Thank you for this article. So many Orthodox who convert from Western Christian background rest their hearts on their philosophical arguments. These are the arguments that they trip over, blind and bind them. They perceive their arguments as their piety and as far as I know (and admittedly, I don’t know much) this seems to be the mode that they have learned from their Western Christian background. This seems to be what they know ‘being Christian’ is. Perhaps because as you say, to live and worship in an Orthodox manner makes them too uncomfortable. It seems they would rather shape the Church and God into something more amenable to their philosophical taste.

    We are all wounded by the spirit of this world. May God hear our prayers and heal us.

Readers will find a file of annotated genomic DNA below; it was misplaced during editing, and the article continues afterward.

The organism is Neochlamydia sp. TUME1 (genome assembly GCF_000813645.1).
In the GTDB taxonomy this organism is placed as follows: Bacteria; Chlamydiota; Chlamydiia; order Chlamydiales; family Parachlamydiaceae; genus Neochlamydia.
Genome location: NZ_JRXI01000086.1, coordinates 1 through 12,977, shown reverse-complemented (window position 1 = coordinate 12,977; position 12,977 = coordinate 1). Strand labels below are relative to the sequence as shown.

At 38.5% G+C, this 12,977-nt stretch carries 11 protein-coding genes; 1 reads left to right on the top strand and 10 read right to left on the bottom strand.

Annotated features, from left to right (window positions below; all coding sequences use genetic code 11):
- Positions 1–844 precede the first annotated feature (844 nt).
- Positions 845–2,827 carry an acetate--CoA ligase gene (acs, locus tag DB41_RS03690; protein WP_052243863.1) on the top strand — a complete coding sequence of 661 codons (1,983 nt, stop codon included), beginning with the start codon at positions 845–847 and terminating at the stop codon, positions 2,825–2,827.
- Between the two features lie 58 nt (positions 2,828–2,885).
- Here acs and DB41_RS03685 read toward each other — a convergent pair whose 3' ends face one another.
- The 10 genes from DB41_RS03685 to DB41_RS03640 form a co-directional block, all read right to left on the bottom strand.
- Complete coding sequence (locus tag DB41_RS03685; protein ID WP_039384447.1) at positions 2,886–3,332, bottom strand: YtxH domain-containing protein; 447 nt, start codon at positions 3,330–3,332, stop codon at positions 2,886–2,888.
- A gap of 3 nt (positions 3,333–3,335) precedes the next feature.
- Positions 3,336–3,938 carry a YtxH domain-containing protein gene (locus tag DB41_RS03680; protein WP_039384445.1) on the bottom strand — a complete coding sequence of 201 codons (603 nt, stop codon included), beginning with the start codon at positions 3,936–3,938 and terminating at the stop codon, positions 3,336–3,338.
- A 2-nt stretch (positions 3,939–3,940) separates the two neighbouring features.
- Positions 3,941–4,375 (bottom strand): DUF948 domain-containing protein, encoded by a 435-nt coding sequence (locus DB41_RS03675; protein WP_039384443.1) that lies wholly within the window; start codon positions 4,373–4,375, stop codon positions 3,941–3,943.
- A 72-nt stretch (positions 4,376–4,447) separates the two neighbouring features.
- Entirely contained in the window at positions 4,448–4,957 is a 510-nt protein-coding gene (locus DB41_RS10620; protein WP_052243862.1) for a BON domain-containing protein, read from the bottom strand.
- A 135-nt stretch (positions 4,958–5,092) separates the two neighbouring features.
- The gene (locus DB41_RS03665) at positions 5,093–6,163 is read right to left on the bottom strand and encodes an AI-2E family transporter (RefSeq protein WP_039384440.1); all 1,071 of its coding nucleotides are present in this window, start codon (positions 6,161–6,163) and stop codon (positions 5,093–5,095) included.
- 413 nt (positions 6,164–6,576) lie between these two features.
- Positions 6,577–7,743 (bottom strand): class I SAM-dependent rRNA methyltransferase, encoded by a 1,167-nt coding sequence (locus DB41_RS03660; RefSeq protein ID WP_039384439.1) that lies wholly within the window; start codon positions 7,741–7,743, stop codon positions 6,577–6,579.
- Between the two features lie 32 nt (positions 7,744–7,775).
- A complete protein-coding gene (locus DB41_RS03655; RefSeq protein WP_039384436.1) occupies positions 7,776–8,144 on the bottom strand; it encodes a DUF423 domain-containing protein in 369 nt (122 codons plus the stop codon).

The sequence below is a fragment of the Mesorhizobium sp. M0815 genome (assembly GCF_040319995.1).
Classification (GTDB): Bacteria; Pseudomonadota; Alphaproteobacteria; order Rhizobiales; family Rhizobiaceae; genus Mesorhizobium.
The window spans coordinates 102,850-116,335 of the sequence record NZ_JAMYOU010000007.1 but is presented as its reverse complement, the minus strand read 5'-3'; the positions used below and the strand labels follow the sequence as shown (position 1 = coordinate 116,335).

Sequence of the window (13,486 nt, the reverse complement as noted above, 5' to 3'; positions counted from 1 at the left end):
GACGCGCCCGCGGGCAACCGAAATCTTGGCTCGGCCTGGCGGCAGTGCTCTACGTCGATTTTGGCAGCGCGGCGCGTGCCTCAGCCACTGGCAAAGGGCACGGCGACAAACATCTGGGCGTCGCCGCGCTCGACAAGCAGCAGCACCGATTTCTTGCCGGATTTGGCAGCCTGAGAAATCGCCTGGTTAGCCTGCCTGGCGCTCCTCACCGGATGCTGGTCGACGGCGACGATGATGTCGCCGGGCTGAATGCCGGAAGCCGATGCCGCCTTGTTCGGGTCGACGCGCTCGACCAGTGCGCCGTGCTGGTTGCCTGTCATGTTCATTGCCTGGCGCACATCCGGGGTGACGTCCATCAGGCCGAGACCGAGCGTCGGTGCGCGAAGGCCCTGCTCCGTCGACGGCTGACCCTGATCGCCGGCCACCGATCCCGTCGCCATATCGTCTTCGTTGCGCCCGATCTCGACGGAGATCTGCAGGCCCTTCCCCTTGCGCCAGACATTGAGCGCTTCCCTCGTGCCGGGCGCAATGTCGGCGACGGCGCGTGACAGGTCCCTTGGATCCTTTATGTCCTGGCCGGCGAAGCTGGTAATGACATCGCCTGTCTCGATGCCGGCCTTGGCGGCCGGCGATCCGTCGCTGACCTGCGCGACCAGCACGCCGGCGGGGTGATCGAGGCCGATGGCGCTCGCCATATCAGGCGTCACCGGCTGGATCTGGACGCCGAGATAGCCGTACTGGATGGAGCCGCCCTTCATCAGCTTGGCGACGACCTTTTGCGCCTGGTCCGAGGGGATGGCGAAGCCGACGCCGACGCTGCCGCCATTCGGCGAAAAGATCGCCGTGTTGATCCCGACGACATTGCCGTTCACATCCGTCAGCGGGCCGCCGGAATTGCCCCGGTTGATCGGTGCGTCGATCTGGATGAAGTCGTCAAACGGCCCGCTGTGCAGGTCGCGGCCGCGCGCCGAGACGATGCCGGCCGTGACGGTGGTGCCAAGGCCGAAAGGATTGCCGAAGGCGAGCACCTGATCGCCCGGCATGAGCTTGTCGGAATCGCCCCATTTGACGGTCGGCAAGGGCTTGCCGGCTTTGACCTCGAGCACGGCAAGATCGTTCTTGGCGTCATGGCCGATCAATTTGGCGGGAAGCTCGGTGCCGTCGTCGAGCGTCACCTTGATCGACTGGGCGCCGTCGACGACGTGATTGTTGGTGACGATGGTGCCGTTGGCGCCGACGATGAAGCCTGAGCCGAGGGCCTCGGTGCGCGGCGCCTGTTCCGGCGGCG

5. I needed to read and consider all of this blog post, Fr. Stephen, thank you!
    However, I really really like (and will try to “hear”) your final sentences:
    “God is in the box. Listen to Him.”

  6. As Pooh Bear might say, “It all comes from trying to tell God what to do & be. If we were all just content to be our Piglet or Rabbit or Tigger selves and trust Christopher Robin in all things, then everything would make sense or at least we could go to bed and sleep well every night. Oh, and honey is important too…”

  7. Thank you for this. You very eloquently addressed my frustration with this common talking point, and explained the true relationship between our God and His relationship with those of us in the “Box.”

  8. The God “outside the box” is often nothing more than a generic God, a cipher for our own imaginative will. Christians only know the God-who-has-made-Himself-known-in-Jesus-Christ. He’s ever so inconvenient in that He actually spoke and told us about Himself and His will.

  9. Hi Fr. Stephen,
    I just start thinking I’m following you in this “box” metaphor when I get lost again. Please be patient with me while I try to sort out what I think you’re saying.